Royal Artillery (Territorial Army)

234th Battery, 89th Heavy Anti-Aircraft Regiment,


It was originally formed in early 1939, as part of the doubling in size of the Territorial Army, as  89th Heavy Anti-Aircraft Regiment, Royal Artillery (Territorial Army) from the 75th (Home Counties) (Cinque Ports) Heavy Anti-Aircraft Regiment, Royal Artillery (Territorial Army) with two batteries from that regiment. Its headquarters were in Sittingbourne, Kent.


After mobilisation in September 1939 the regiment served in UK until sent to the Middle East. This battery arrived in Crete in April of 1941 and was armed with eight 3.7-inch anti-aircraft guns. The 20th May 1941 was the day that the Germans launched a heavy air attack on Crete, including bombing attacks on all the airfields and a major paratroop landing.


On 20th May 1941 the battery was providing air protection for Heraklion when it was attacked by a parachute regiment of the German 7th Air Division of Fliegerkorps XI. One troop of 234th Heavy Anti-Aircraft Battery had many paratroopers fall into a position where there were only two Lewis guns and eight rifles for defence.


The war diary indicates that a heavy bombing and machine gun attack began shortly after dawn and parachute troops landed all over the island. German parachute infantry landed in the battery area about 1800 hours and many of the defenders were killed or taken prisoner. Isolated groups of enemy paratroopers sniped at the battery position most of the night.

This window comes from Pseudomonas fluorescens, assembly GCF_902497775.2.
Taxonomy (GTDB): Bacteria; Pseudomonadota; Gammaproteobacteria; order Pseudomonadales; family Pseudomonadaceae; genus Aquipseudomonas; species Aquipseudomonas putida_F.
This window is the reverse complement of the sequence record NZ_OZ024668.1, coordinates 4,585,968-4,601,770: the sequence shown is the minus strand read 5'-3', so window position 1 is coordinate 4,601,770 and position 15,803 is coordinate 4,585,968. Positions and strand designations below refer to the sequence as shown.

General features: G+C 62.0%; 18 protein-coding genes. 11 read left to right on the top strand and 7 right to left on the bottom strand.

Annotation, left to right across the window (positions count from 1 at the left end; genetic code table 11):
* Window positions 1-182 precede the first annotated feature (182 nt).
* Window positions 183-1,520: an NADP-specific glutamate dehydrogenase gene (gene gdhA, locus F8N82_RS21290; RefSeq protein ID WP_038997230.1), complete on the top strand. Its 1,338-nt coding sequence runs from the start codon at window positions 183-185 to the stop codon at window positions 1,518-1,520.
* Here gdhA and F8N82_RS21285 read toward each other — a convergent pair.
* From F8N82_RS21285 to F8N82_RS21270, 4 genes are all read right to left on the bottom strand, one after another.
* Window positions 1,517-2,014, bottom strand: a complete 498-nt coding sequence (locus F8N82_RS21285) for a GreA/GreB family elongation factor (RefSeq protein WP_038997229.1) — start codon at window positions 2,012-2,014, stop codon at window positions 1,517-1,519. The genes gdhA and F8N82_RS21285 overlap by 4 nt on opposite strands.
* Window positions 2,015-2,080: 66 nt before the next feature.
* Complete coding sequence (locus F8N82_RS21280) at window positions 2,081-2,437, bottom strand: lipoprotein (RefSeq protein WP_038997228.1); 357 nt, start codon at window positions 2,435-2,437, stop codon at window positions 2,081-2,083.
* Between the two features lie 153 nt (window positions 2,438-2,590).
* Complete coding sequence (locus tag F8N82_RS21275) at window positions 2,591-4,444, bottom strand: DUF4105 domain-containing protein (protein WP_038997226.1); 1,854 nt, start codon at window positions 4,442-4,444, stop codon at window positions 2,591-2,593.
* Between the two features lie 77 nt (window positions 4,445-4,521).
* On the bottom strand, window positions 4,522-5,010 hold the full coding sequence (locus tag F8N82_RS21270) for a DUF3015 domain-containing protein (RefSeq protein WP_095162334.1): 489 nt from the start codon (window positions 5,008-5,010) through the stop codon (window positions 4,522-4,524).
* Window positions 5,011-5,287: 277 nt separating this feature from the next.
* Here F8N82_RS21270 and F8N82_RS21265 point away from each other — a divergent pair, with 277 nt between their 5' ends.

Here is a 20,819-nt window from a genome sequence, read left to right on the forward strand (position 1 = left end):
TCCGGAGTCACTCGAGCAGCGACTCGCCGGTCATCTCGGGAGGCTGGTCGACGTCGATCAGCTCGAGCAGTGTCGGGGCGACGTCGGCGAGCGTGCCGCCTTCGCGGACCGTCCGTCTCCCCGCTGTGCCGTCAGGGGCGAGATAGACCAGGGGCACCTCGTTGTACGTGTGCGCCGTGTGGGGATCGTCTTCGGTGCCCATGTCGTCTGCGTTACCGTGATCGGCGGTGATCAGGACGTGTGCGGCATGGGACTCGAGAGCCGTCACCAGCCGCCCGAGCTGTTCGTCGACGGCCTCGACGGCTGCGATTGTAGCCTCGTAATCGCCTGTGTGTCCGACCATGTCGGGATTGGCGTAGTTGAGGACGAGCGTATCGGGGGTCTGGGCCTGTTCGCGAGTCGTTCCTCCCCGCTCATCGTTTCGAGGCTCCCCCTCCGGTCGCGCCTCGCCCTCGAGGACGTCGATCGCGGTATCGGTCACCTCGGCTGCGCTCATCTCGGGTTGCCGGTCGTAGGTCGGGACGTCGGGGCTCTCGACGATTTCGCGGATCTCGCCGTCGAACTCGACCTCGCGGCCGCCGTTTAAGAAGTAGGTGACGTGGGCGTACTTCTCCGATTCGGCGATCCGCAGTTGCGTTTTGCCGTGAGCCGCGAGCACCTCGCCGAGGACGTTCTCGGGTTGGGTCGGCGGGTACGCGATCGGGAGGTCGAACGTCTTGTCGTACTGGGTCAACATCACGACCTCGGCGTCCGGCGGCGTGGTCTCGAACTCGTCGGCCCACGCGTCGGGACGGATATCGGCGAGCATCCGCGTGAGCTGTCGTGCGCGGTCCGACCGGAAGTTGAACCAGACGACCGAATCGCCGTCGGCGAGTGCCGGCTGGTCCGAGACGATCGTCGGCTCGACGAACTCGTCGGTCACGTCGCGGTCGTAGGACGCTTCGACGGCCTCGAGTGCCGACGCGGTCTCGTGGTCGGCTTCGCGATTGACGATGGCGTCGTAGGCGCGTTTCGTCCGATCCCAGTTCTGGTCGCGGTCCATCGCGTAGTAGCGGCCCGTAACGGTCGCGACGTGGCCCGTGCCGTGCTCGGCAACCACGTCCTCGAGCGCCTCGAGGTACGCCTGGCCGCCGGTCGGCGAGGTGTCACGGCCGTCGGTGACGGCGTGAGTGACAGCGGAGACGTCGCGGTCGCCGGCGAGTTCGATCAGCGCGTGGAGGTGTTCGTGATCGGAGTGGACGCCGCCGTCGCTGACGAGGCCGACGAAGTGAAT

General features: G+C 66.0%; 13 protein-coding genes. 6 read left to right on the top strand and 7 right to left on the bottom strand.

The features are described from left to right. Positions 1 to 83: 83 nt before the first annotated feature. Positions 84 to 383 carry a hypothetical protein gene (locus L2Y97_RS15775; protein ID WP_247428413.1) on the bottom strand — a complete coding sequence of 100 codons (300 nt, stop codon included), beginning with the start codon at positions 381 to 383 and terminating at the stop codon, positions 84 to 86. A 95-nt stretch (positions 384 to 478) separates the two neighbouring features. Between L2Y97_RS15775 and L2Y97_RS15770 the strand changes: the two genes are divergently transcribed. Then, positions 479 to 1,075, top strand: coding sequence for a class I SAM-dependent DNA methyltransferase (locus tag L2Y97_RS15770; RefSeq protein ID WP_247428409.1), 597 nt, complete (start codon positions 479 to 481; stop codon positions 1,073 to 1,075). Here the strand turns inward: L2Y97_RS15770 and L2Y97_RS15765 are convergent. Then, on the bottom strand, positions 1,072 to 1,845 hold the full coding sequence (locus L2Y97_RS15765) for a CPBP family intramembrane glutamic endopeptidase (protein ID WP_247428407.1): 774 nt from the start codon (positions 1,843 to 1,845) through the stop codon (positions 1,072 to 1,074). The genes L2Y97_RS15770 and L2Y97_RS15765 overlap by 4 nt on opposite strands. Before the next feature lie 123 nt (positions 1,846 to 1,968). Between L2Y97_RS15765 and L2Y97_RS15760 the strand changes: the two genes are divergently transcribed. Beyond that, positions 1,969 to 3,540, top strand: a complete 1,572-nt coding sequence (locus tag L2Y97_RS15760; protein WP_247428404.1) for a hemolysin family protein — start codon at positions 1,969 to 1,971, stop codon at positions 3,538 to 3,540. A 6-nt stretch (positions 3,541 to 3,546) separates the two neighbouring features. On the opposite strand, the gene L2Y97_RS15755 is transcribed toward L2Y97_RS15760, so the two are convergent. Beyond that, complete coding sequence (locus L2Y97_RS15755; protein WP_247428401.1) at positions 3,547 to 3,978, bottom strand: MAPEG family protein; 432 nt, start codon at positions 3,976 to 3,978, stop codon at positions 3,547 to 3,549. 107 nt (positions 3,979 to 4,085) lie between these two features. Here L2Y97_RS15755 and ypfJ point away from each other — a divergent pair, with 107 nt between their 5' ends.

The Right Troop of the Battery under Lieutenant A. Corbett was attached to 52nd Light Anti-Aircraft Regiment and was attacked by enemy paratroopers near Suda. Three officers, all senior NCOs and approximately 50 men were killed, plus another 30 wounded.


Most of the men did not even have weapons to protect themselves.


The British Army Roll of Honour for the Second World War records that 139 officers and men were killed on 20th May 1941, 83 of them in the Royal Artillery and 63 of them serving in the Middle East theatre (which included Crete).


Regimental History


Pages 177 - 180 of "History of the Royal Regiment of Artillery: The Years of Defeat, 1939-41", given an excellent account of the battery's part in the Crete battles including quotations from the regiment's war diary. During the Crete battles 234th Heavy Anti-Aircraft Battery lost three officers, six sergeants and 48 men killed and 182 missing and presumed captured. Only 29 men of the battery managed to get back to Egypt.


The regiment had served in UK until sent to the Middle East then it served as independent batteries until 1943. In 1943-44 it took part in the invasion of Italy. The regiment was placed in suspended animation in 1944. It was revived in 1947 as 489th (Mobile) Heavy Anti-Aircraft Regiment, Royal Artillery (Territorial Army) with a headquarters at Ramsgate, Kent. In 1953 it was re-designated  489th (Cinque Ports) Heavy Anti-Aircraft Regiment, Royal Artillery (Territorial Army). The regiment was finally disbanded in 1955.


It is gratefully acknowledged that the above is collated from information forwarded by ;

Richard Flory,  Frank  W  Bullen  &  Iain Kerr